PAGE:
“I think you will see growth in outpatient recovery and sending people home with medical equipment that is connected back to the ‘mothership,’ so patients don’t have to recover for the entire time in the hospital. That could actually reduce the numbers of beds.” -Rick Embers, Principal, Pulse Design Group

“We are looking at flexibility in how we design wireless networks because everyone wants to get on the network with their iPad or phone while sitting there and waiting, but that has to be separate and secured different than the patient network. There’s a huge push there as well as a push to get equipment connected from wireless spaces.” -Jeremy Bechtold, Vice President- Facilities, Construction & Real Estate, Saint Luke’s Health System

“When you’re talking about qualifications and procurement from a design-build standpoint, the process gets a lot more streamlined. The goal of design-build is that we’re all looking for better outcomes, so the goal is to provide that in collaborative manner with teams so they can get engaged with the users.” -Matt Miller, Project Executive, Turner Construction

“Tight construction timelines and speed-to-market pressure means contractors need to custom order product with plenty of lead time… as far as disrupters (to the industry), I think it’s going to be the consumer experience of health care, the demand for convenience and the demand for value.” -Meghan Dudek, Principal, Benson Method

Check out the Event Slideshow

Downtown reuse, suburban build-to-suit and coworking trend dominate MWM Office Summit

Downtown adaptive reuse projects, suburban build-to-suit, and the explosive coworking trend are among bright spots in the Kansas City regional office market, according to panelists at MetroWireMedia's 2017 Office Summit on June 6 at The Grand Hall at Power & Light.

The redeveloped Corrigan Station project along the new Downtown streetcar line is considered the poster child for successful adaptive reuse projects in the region. Developed on a speculative basis by Copaken Brooks, Corrigan Station reached full occupancy within months of opening with the announcement that national coworking company WeWork would join Hollis + Miller Architects in the historic Crossroads building.

“Downtown is very authentic, and that’s the kind of environment that people want,” said Copaken Brooks Principal Jon Copaken. “So we will continue to be focused on the city center where people can move and use nearby amenities.”

While the tech-friendly vibe of Downtown and the Crossroads Arts District continue to attract creative relocation and expansion projects, the suburban office market-- driven by medical office demand-- is gaining momentum of its own.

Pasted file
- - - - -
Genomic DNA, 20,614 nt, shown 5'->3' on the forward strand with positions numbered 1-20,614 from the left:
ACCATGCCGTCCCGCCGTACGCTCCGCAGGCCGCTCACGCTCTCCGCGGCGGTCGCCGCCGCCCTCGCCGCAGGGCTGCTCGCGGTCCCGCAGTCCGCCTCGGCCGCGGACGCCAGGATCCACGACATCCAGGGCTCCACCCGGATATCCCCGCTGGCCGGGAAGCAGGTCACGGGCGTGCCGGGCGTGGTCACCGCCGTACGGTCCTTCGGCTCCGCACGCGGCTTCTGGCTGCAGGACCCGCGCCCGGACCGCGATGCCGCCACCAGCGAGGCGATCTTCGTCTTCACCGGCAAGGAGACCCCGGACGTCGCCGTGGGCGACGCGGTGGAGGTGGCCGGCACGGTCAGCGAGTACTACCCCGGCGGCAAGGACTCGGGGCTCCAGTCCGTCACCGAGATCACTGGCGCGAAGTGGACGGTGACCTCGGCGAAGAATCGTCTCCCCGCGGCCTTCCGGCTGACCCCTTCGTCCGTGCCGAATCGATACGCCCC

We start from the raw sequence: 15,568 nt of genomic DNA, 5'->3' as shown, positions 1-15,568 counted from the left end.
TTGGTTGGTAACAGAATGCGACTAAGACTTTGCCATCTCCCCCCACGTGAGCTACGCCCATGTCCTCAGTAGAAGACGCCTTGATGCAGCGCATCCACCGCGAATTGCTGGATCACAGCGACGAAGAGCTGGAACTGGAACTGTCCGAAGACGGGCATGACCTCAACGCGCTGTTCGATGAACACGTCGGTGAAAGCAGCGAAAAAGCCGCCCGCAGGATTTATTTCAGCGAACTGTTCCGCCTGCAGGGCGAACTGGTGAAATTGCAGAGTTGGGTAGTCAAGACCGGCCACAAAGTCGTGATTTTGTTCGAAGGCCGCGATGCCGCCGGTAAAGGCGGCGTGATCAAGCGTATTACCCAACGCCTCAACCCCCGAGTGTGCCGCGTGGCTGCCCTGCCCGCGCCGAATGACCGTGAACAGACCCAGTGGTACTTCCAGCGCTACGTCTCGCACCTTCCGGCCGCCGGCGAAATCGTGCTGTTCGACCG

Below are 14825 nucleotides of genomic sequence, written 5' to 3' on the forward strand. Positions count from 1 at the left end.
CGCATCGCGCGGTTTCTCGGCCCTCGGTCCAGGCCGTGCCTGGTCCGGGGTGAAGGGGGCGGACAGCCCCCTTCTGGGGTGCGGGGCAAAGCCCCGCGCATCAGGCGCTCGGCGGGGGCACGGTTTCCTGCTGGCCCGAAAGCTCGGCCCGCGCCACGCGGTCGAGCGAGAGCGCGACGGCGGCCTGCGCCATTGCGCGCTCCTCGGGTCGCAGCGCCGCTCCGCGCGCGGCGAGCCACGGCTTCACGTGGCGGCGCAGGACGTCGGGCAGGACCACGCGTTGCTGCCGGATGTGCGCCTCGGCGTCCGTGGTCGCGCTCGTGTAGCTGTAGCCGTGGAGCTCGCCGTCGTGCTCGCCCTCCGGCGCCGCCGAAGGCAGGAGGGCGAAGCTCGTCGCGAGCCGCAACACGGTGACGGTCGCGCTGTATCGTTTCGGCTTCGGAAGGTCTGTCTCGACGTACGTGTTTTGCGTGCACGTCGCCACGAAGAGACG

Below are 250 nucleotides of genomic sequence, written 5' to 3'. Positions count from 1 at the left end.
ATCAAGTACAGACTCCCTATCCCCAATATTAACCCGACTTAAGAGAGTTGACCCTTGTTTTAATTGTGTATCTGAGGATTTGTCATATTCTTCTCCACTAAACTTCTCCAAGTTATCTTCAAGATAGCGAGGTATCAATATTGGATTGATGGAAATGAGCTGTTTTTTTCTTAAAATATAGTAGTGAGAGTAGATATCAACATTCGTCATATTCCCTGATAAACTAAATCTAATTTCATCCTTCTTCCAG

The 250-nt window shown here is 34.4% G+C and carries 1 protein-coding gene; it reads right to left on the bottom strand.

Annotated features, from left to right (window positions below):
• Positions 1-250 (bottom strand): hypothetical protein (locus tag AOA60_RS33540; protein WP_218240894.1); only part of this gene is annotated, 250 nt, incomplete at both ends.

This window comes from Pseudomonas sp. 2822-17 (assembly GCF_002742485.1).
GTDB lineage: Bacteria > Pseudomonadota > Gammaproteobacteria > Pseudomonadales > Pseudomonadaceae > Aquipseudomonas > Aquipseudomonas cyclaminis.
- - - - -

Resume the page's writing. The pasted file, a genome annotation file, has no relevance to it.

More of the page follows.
“The interesting phenomena here is that we are all excited about what’s going on Downtown and the coworking opportunities, but demand for office space in the suburbs is still robust,” said Suzanne Dimmel, director at Cushman & Wakefield. “There’s up to 4 million square feet of planned office space in the suburbs currently on the horizon.”

Rick Baier, principal with CBC Real Estate Group, also sees opportunity in suburban office market development because of speed to market: “It’s hard for me to invest three or four years in a redevelopment project in the urban core," Baier said.

Whether urban core redevelopment or suburban build-to-suit, a key driver for companies continues to be access to amenities and technology investments demanded by the Millennial workforce.

“Millennials want a sense of place and a sense of culture. A lot of us just coming out of college want a campus environment. Being in a place where that is available is huge,” said JE Dunn Construction’s Jon Dandurand, the panel’s self-proclaimed resident Millennial.

Helix Architecture + Design Principal Erika Moody agreed that the rising Millennial workforce continues to drive design trends, but that’s not necessarily a bad thing.

“What they are charging us with is a better work environment. They want the ability to take a break from work but also have a place for private focus. These aren’t necessarily things that relate to one generation or another. It is about how we each recharge,” Moody said. “And with a lot of the trends that we are seeing, if the Millennials are getting us outside and offering more access to amenities, I am all for that.”

Gerald Smith, founder of Kansas City coworking company Plexpod, served as guest speaker for the 2017 Office Summit. Matt Eckert of CBRE also served as a panelist.  

Check out the event slideshow below. All photos courtesy of Jacia Phillips, ArchPhotoKC